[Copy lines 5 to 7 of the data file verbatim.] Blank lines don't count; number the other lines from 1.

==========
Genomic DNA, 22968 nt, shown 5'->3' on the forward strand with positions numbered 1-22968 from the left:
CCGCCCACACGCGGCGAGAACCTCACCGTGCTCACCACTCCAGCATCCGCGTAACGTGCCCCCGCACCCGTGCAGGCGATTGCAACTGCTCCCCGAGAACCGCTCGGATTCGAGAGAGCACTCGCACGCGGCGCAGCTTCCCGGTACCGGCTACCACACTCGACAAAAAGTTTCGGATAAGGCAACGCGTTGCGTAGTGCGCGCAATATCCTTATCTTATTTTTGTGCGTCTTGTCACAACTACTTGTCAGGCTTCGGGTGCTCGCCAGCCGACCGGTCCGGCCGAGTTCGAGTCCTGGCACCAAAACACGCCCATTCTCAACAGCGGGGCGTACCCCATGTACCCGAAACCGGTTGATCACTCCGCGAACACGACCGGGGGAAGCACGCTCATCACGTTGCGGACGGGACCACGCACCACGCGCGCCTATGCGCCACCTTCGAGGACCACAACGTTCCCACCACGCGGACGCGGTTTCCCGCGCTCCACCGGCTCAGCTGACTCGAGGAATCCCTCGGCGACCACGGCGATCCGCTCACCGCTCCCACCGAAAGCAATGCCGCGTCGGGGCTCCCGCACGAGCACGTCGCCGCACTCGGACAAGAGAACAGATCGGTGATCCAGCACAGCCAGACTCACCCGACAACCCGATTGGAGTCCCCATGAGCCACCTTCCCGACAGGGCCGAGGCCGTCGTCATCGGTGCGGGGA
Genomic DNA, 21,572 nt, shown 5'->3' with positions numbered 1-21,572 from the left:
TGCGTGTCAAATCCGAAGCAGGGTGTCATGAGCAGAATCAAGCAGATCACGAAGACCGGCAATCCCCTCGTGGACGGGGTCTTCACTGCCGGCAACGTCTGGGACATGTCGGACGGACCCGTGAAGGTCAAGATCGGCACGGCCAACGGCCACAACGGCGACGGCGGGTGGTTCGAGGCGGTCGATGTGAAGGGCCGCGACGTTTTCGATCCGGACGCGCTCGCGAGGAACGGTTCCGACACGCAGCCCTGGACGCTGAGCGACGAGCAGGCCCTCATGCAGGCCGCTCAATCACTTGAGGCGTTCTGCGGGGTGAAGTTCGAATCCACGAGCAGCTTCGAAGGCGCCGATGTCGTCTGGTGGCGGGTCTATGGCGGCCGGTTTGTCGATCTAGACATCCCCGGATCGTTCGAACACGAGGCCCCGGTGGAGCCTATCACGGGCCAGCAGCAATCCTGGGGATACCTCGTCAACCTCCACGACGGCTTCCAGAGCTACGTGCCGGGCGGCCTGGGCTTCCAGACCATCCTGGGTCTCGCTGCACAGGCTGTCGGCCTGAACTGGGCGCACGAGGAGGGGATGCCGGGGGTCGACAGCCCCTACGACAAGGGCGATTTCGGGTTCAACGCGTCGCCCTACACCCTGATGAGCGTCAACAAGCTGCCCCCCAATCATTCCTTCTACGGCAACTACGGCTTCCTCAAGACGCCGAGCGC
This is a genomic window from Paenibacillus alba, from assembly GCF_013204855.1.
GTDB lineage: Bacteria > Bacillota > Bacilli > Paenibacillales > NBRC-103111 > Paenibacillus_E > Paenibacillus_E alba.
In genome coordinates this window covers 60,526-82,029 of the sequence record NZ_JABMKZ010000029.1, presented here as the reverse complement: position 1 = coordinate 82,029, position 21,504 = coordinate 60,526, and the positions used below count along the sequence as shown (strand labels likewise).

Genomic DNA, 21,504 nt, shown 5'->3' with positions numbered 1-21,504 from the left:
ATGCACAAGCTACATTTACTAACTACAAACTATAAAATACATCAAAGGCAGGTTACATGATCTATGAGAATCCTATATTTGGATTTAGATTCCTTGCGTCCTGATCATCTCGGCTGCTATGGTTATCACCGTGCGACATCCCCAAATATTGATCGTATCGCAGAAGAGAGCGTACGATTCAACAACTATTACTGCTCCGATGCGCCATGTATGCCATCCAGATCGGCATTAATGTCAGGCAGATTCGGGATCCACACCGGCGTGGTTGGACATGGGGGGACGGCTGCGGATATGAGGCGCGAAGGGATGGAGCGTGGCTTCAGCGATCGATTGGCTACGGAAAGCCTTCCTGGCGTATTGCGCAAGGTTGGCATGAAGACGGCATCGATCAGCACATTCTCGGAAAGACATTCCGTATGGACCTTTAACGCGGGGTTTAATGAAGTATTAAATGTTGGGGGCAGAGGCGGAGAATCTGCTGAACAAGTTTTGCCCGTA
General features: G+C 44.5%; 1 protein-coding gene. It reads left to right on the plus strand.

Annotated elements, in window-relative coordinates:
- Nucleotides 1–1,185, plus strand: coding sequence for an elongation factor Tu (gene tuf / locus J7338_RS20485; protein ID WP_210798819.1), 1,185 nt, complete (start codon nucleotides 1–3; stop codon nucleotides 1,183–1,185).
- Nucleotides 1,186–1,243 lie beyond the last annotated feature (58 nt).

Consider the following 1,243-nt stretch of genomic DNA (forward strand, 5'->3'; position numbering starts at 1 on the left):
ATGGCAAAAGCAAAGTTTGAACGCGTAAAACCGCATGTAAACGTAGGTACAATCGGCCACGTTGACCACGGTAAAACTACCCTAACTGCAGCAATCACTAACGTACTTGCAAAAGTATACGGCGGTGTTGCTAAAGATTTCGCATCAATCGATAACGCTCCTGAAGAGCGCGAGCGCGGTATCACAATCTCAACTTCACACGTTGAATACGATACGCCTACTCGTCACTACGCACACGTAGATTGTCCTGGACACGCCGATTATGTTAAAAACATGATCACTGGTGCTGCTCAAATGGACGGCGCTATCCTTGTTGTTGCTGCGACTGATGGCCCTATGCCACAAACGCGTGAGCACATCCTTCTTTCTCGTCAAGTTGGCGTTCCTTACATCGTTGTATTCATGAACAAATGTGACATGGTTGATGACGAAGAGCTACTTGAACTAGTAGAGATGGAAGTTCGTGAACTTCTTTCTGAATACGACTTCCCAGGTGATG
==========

This is a genomic window from Paenibacillus alba, from assembly GCF_013204855.1.
GTDB lineage: Bacteria > Bacillota > Bacilli > Paenibacillales > NBRC-103111 > Paenibacillus_E > Paenibacillus_E alba.
In genome coordinates this window covers 60,526-82,029 of the sequence record NZ_JABMKZ010000029.1, presented here as the reverse complement: position 1 = coordinate 82,029, position 21,504 = coordinate 60,526, and the positions used below count along the sequence as shown (strand labels likewise).